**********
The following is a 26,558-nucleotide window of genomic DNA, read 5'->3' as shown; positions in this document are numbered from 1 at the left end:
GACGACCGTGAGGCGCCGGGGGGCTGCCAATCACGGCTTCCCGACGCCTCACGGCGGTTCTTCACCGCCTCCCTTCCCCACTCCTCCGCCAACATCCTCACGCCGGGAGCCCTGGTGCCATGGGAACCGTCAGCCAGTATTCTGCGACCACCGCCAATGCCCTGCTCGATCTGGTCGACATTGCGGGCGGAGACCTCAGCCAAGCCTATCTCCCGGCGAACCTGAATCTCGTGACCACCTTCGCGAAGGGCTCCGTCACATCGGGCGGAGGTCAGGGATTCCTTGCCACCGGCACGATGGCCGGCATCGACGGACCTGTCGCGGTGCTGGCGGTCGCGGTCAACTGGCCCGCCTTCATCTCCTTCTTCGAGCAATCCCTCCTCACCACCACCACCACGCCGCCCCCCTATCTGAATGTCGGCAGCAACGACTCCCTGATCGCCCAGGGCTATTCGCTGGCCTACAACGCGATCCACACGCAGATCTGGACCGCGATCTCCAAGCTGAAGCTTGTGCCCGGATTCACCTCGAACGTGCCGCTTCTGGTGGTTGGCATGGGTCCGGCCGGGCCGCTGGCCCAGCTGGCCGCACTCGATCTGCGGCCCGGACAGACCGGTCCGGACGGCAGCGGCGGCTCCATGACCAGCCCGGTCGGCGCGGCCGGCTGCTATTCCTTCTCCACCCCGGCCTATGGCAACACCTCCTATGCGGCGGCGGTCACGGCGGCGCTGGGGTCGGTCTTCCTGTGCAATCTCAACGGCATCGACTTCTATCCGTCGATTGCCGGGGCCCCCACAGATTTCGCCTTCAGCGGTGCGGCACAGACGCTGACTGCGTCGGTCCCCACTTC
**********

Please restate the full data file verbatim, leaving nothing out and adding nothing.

The following is a 26,558-nucleotide window of genomic DNA, read 5'->3' as shown; positions in this document are numbered from 1 at the left end:
GACGACCGTGAGGCGCCGGGGGGCTGCCAATCACGGCTTCCCGACGCCTCACGGCGGTTCTTCACCGCCTCCCTTCCCCACTCCTCCGCCAACATCCTCACGCCGGGAGCCCTGGTGCCATGGGAACCGTCAGCCAGTATTCTGCGACCACCGCCAATGCCCTGCTCGATCTGGTCGACATTGCGGGCGGAGACCTCAGCCAAGCCTATCTCCCGGCGAACCTGAATCTCGTGACCACCTTCGCGAAGGGCTCCGTCACATCGGGCGGAGGTCAGGGATTCCTTGCCACCGGCACGATGGCCGGCATCGACGGACCTGTCGCGGTGCTGGCGGTCGCGGTCAACTGGCCCGCCTTCATCTCCTTCTTCGAGCAATCCCTCCTCACCACCACCACCACGCCGCCCCCCTATCTGAATGTCGGCAGCAACGACTCCCTGATCGCCCAGGGCTATTCGCTGGCCTACAACGCGATCCACACGCAGATCTGGACCGCGATCTCCAAGCTGAAGCTTGTGCCCGGATTCACCTCGAACGTGCCGCTTCTGGTGGTTGGCATGGGTCCGGCCGGGCCGCTGGCCCAGCTGGCCGCACTCGATCTGCGGCCCGGACAGACCGGTCCGGACGGCAGCGGCGGCTCCATGACCAGCCCGGTCGGCGCGGCCGGCTGCTATTCCTTCTCCACCCCGGCCTATGGCAACACCTCCTATGCGGCGGCGGTCACGGCGGCGCTGGGGTCGGTCTTCCTGTGCAATCTCAACGGCATCGACTTCTATCCGTCGATTGCCGGGGCCCCCACAGATTTCGCCTTCAGCGGTGCGGCACAGACGCTGACTGCGTCGGTCCCCACTTC